Two Modalities of the Feldenkrais Method
The Feldenkrais Method consists of two versatile applications: Awareness Through Movement® and Functional Integration®. Based on the same theoretical ground, both modalities evoke the nervous system's ability to learn and self-organize towards more effective, varied, and intelligent action. The intent of the method is to assist the student to live more fully, comfortable, and effectively by expanding their repertoire of possible movements and actions.
Awareness Through Movement®
Awareness Through Movement (ATM) lessons or "exercises" are verbally guided, gentle exploratory movement sequences. Each lesson is organized around a different functional theme (i.e.: reaching, bending, and walking) with the intention of increasing awareness of one's self. Thinking, sensory perception, and imagery are also involved in examining each function, as well as exploration of joint, muscle, and postural relationships.
ATM lesson are taught to a group of students whose attention is directed to a slow and delicate exploration of an action. This is most often done standing, sitting, or lying on the floor with concern given to the conditions for effective learning. The pleasure of learning in unexpected ways is utilized to promote improved patient functioning.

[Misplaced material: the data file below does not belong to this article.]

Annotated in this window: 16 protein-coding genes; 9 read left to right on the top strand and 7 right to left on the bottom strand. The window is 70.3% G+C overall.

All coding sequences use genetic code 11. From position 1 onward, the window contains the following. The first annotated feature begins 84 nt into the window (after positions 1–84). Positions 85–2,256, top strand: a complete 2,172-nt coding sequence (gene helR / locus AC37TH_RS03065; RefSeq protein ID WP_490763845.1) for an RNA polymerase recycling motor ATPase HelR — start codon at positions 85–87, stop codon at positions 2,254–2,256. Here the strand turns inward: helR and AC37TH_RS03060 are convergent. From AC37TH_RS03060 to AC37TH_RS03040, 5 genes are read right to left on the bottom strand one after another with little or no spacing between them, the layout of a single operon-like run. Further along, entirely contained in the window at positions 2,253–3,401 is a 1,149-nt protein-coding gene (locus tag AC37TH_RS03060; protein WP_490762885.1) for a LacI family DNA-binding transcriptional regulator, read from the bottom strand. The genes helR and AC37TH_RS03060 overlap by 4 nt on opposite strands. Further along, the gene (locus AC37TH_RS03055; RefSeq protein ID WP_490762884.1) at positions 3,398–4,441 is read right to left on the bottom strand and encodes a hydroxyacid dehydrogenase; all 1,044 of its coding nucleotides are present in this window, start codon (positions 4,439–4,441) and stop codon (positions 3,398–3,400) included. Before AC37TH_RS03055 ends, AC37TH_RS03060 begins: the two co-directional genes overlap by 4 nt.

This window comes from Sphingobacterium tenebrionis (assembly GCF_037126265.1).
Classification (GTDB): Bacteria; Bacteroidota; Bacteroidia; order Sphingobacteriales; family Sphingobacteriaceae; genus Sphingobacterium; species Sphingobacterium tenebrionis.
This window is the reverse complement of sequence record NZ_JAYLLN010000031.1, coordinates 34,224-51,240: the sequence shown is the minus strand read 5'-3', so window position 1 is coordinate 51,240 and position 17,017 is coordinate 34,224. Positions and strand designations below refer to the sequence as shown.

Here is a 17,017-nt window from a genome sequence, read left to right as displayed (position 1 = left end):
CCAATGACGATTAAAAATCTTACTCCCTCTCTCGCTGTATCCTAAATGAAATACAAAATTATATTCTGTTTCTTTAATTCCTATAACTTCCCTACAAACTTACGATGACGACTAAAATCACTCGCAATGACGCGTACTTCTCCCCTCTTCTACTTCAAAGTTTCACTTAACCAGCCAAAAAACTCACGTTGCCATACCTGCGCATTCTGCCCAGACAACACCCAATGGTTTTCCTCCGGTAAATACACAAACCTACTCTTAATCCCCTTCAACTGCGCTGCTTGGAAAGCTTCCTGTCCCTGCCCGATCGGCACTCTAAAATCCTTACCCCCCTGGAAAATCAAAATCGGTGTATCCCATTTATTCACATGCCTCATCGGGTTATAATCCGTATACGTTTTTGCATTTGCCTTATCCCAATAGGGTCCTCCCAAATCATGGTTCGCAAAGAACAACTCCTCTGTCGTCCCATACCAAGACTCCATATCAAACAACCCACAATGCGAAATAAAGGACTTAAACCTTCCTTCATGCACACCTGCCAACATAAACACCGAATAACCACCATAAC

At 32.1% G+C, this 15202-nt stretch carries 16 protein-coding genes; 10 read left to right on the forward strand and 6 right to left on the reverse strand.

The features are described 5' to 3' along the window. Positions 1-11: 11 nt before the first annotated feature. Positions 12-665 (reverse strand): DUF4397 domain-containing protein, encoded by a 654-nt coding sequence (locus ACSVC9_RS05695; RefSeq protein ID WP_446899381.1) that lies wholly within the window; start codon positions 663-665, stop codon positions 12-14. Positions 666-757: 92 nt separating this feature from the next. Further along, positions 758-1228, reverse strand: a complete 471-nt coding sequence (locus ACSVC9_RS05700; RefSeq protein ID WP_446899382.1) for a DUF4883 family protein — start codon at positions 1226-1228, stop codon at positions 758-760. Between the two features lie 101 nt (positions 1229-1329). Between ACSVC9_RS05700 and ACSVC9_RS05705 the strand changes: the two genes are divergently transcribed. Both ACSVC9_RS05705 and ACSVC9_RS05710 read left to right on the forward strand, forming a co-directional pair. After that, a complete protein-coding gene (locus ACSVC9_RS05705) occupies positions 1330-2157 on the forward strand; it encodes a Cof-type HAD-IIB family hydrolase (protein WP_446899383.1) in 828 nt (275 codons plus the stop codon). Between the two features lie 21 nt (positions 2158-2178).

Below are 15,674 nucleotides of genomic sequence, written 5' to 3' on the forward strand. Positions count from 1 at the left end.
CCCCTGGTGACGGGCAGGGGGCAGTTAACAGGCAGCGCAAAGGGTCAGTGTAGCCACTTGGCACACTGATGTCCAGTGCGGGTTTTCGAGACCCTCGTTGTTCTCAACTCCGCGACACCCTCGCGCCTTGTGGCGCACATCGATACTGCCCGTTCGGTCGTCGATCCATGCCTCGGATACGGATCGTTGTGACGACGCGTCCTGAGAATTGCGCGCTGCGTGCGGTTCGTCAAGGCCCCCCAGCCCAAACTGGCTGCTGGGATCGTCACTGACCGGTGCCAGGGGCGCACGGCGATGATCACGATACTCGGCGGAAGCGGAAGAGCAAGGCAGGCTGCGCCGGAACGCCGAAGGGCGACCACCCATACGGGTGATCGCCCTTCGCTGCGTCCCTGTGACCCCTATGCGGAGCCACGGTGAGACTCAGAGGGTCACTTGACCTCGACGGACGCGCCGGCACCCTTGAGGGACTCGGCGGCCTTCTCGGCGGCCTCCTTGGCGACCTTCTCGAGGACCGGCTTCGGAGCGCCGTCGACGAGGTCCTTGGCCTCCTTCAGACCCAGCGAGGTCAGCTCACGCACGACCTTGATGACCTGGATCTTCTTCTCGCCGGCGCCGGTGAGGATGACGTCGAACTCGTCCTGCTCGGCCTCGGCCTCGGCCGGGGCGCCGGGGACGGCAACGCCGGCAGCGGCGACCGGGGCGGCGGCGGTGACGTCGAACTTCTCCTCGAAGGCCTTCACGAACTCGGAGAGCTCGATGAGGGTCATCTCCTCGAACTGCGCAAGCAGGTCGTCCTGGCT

Functional Integration® (FI) is a one on one approach for working with people. Learning, change and improvement are achieved through the use of specific skilled manipulation and passive movements, individualized for the patient's particular needs. Functional Integration lessons are widely recognized for addressing both minor difficulties, serious muscular-skeletal and neurological problems, and the developmental problems of children. The Feldenkrais Method can be helpful with such physical difficulties as chronic back, neck, and shoulder pain, sports injuries, head injuries, repetitive strains, TMJ pain, cerebral palsy, multiple sclerosis, scoliosis, and even stroke.